Is every semi-stratifiable space $\omega$-monolithic?


A topological space $(X,\tau)$ is called semi-stratifiable if there exists a function $g:\omega\times X\to\tau$ such that:

  1. for any point $x$ of $X$ holds $\{x\}=\bigcap_{n\in\omega} g(n,x)$;

  2. for any point $x$ of $X$ and a sequence $\{x_n\}$ of $X$, if $x \in g(n,x_n)$ for each $n$, then $x_n \to x$.

A topological space $X$ is said to be $\omega$-monolithic if $nw(\overline{A}) \le \omega$ for any subset $A \subset X$ with $|A| \le \omega$.

$nw(X)$ denotes the cardinal function called network weight, which is minimal cardinality of a network $$nw(X)=\min\{|\mathcal N|: \mathcal N \text{ is a net for } X\}+\omega.$$

If not. What if $X$ is semi-metric space?

Note that $X$ is semi-metrisable iff $X$ is first countable and semi-stratifiable;

  • $\begingroup$ Could you explain what your notation $nw(\bar A)\leq\omega$ means? Also, you seem to have some grammatical issues in the rest of your question that make things confusing, at least for me. $\endgroup$ – Joel David Hamkins Apr 13 '17 at 2:59
  • $\begingroup$ $nw(X)$ denots the network weight of a topological space $X$. $\endgroup$ – Paul Apr 13 '17 at 3:07
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    $\begingroup$ Could you edit your question to explain what that means? For example, I don't know what the "network weight" of a space is, and I expect that many MO readers also might not know. For the benefit of those readers who do not know what this means, I think it would be better to explain. $\endgroup$ – Joel David Hamkins Apr 13 '17 at 3:09
  • $\begingroup$ OK, i will edit it. $\endgroup$ – Paul Apr 13 '17 at 3:15
  • $\begingroup$ Is there a motivation for this question ?It seems somewhat random.. Is there reason to think so (maybe consistently true)? $\endgroup$ – Henno Brandsma Apr 15 '17 at 7:11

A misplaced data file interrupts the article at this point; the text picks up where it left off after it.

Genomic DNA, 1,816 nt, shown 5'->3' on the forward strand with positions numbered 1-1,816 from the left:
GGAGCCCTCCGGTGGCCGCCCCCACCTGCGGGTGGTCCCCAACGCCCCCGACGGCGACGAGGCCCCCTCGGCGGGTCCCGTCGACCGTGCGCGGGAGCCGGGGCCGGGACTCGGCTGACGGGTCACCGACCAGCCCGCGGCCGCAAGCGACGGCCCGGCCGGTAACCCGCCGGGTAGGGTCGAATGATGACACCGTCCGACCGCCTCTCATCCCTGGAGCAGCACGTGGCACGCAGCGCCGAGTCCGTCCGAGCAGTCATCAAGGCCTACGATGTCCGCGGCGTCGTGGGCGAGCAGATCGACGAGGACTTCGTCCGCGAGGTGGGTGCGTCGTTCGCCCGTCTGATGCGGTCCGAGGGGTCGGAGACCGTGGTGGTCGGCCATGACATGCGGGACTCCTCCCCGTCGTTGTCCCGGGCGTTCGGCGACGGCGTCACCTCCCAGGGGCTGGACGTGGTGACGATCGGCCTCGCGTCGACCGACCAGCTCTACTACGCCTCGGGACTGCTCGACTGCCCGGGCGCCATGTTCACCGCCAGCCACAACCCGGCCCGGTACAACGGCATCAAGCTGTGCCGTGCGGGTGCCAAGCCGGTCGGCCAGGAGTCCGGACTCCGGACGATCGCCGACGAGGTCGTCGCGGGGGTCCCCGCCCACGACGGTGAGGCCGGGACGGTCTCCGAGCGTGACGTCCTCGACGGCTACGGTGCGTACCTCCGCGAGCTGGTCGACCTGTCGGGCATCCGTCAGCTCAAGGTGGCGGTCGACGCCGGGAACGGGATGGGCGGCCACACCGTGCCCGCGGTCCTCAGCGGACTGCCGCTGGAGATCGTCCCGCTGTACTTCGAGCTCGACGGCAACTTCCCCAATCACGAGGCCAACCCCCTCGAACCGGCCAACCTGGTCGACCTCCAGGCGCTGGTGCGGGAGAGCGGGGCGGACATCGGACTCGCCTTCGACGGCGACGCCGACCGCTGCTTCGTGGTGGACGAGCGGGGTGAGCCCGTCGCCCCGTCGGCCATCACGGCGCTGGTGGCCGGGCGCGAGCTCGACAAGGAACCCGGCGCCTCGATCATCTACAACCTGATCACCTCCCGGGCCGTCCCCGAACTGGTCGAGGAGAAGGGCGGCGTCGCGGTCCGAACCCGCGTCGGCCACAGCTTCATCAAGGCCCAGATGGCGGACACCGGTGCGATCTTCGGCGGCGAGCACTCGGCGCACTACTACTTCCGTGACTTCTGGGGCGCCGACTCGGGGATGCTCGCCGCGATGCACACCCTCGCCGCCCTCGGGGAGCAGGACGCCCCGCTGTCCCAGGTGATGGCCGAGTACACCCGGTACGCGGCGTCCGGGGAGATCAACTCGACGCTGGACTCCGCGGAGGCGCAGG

As a counterexample to this question we can consider the Katetov extension $\kappa\omega$ of the discrete space of all finite ordinals $\omega$.

By definition, $\kappa\omega$ is the space of all ultrafilters on $\omega$ with the topology in which a neighborhood base of an ultrafilter $\mathcal U$ consists of the sets $\{\mathcal U\}\cup U$ where $U\in\mathcal U$. Here we identify $\omega$ with the set of principal ultrafilters on $\omega$. So, $\kappa\omega=\omega\cup\omega^*$ where $\omega^*$ is the set of free ultrafilters on $\omega$. The space $\kappa\omega$ is separable but has cardinality $2^{\mathfrak c}>\mathfrak c$. Since the subspace $\omega^*$ of free ultrafilters is discrete and uncountable, the separable space $\kappa\omega$ has uncountable network weight, so is not $\omega$-monolithic.

On the other hand, the space $\kappa\omega$ is semi-stratifiable. This is witnessed by the function $g$ defined by $g(n,\mathcal U)=\{\mathcal U\}$ if the ultrafilter $\mathcal U$ is principal and $g(n,\mathcal U)=\{\mathcal U\}\cup(\omega\setminus n)$ if $\mathcal U$ is free.

This example also answers A question on semi-stratifiable space.


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